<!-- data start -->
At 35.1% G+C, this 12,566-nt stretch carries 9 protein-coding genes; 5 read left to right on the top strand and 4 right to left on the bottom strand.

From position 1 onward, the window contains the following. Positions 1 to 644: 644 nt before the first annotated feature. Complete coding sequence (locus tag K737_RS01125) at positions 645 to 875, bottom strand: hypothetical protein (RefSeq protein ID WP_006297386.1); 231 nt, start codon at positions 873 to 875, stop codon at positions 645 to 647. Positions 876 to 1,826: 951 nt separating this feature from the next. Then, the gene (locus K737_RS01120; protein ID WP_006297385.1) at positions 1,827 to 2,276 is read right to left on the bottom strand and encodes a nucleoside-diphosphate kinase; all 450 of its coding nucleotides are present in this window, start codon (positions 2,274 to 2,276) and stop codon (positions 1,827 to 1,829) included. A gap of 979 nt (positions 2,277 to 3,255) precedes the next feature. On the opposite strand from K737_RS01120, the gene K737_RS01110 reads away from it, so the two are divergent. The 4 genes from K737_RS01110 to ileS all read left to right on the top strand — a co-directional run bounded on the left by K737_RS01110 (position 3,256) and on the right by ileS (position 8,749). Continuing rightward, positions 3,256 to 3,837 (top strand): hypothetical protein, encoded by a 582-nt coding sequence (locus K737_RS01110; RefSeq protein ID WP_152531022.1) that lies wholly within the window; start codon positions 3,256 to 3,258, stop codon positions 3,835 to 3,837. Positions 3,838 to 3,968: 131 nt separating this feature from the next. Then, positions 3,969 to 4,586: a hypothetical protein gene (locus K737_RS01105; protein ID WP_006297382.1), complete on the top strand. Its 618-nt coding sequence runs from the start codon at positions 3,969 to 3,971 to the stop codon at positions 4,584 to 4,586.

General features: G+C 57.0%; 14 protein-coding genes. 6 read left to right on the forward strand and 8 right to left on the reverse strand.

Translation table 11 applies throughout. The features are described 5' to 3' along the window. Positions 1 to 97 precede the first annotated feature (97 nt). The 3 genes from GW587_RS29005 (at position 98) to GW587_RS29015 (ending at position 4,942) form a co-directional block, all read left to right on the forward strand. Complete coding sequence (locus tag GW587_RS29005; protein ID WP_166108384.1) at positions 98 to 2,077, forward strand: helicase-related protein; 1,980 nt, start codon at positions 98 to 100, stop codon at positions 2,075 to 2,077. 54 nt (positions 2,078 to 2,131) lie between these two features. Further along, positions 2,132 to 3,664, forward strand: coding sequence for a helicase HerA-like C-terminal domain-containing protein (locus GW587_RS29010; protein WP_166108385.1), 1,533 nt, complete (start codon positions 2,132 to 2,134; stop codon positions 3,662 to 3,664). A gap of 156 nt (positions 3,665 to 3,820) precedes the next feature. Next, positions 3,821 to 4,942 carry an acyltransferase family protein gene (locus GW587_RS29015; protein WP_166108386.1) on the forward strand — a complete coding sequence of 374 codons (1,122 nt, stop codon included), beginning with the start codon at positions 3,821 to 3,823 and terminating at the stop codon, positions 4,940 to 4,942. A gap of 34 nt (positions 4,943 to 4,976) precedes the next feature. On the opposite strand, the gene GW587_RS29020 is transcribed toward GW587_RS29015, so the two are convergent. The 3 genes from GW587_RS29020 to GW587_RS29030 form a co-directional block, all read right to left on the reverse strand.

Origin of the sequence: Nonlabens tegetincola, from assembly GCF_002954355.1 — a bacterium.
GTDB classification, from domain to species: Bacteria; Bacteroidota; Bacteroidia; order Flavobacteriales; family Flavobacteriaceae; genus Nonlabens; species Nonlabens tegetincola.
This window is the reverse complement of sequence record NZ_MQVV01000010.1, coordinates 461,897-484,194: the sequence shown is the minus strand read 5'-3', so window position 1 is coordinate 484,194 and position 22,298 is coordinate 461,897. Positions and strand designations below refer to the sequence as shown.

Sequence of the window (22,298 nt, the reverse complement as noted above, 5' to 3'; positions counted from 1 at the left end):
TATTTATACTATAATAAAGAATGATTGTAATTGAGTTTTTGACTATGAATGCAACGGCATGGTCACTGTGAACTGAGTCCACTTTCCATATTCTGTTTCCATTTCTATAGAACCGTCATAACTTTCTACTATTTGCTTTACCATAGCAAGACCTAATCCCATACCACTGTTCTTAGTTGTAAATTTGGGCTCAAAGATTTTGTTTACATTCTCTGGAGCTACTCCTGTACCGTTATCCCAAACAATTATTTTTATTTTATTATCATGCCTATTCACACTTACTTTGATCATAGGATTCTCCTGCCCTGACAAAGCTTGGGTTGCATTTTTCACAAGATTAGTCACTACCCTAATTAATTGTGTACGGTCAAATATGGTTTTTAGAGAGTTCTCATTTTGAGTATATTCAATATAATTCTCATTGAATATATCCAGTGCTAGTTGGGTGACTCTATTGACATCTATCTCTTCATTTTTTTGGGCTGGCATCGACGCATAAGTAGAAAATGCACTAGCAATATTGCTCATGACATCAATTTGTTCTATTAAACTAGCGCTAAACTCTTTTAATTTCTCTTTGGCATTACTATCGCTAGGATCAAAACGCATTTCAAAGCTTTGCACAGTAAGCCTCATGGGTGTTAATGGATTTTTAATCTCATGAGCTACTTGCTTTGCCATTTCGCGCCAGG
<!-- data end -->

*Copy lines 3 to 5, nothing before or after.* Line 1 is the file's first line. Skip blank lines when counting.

General features: G+C 57.0%; 14 protein-coding genes. 6 read left to right on the forward strand and 8 right to left on the reverse strand.

Translation table 11 applies throughout. The features are described 5' to 3' along the window. Positions 1 to 97 precede the first annotated feature (97 nt). The 3 genes from GW587_RS29005 (at position 98) to GW587_RS29015 (ending at position 4,942) form a co-directional block, all read left to right on the forward strand. Complete coding sequence (locus tag GW587_RS29005; protein ID WP_166108384.1) at positions 98 to 2,077, forward strand: helicase-related protein; 1,980 nt, start codon at positions 98 to 100, stop codon at positions 2,075 to 2,077. 54 nt (positions 2,078 to 2,131) lie between these two features. Further along, positions 2,132 to 3,664, forward strand: coding sequence for a helicase HerA-like C-terminal domain-containing protein (locus GW587_RS29010; protein WP_166108385.1), 1,533 nt, complete (start codon positions 2,132 to 2,134; stop codon positions 3,662 to 3,664). A gap of 156 nt (positions 3,665 to 3,820) precedes the next feature. Next, positions 3,821 to 4,942 carry an acyltransferase family protein gene (locus GW587_RS29015; protein WP_166108386.1) on the forward strand — a complete coding sequence of 374 codons (1,122 nt, stop codon included), beginning with the start codon at positions 3,821 to 3,823 and terminating at the stop codon, positions 4,940 to 4,942. A gap of 34 nt (positions 4,943 to 4,976) precedes the next feature. On the opposite strand, the gene GW587_RS29020 is transcribed toward GW587_RS29015, so the two are convergent. The 3 genes from GW587_RS29020 to GW587_RS29030 form a co-directional block, all read right to left on the reverse strand.

Origin of the sequence: Nonlabens tegetincola, from assembly GCF_002954355.1 — a bacterium.